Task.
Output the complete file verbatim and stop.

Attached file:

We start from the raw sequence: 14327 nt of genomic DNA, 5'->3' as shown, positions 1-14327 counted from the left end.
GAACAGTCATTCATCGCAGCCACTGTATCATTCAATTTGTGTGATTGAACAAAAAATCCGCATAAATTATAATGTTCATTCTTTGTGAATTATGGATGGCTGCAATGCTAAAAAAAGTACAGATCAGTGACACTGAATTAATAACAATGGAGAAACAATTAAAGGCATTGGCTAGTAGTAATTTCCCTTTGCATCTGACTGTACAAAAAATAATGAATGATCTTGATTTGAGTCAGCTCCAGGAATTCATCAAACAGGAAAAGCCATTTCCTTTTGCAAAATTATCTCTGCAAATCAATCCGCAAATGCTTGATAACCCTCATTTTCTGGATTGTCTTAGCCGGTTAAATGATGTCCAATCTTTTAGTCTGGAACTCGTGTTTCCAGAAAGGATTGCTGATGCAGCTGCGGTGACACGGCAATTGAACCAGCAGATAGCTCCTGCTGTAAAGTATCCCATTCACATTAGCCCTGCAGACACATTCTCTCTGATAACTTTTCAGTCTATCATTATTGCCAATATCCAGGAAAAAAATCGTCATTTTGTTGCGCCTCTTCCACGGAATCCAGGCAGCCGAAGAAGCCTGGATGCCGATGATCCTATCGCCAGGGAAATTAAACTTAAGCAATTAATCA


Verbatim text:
We start from the raw sequence: 14327 nt of genomic DNA, 5'->3' as shown, positions 1-14327 counted from the left end.
GAACAGTCATTCATCGCAGCCACTGTATCATTCAATTTGTGTGATTGAACAAAAAATCCGCATAAATTATAATGTTCATTCTTTGTGAATTATGGATGGCTGCAATGCTAAAAAAAGTACAGATCAGTGACACTGAATTAATAACAATGGAGAAACAATTAAAGGCATTGGCTAGTAGTAATTTCCCTTTGCATCTGACTGTACAAAAAATAATGAATGATCTTGATTTGAGTCAGCTCCAGGAATTCATCAAACAGGAAAAGCCATTTCCTTTTGCAAAATTATCTCTGCAAATCAATCCGCAAATGCTTGATAACCCTCATTTTCTGGATTGTCTTAGCCGGTTAAATGATGTCCAATCTTTTAGTCTGGAACTCGTGTTTCCAGAAAGGATTGCTGATGCAGCTGCGGTGACACGGCAATTGAACCAGCAGATAGCTCCTGCTGTAAAGTATCCCATTCACATTAGCCCTGCAGACACATTCTCTCTGATAACTTTTCAGTCTATCATTATTGCCAATATCCAGGAAAAAAATCGTCATTTTGTTGCGCCTCTTCCACGGAATCCAGGCAGCCGAAGAAGCCTGGATGCCGATGATCCTATCGCCAGGGAAATTAAACTTAAGCAATTAATCA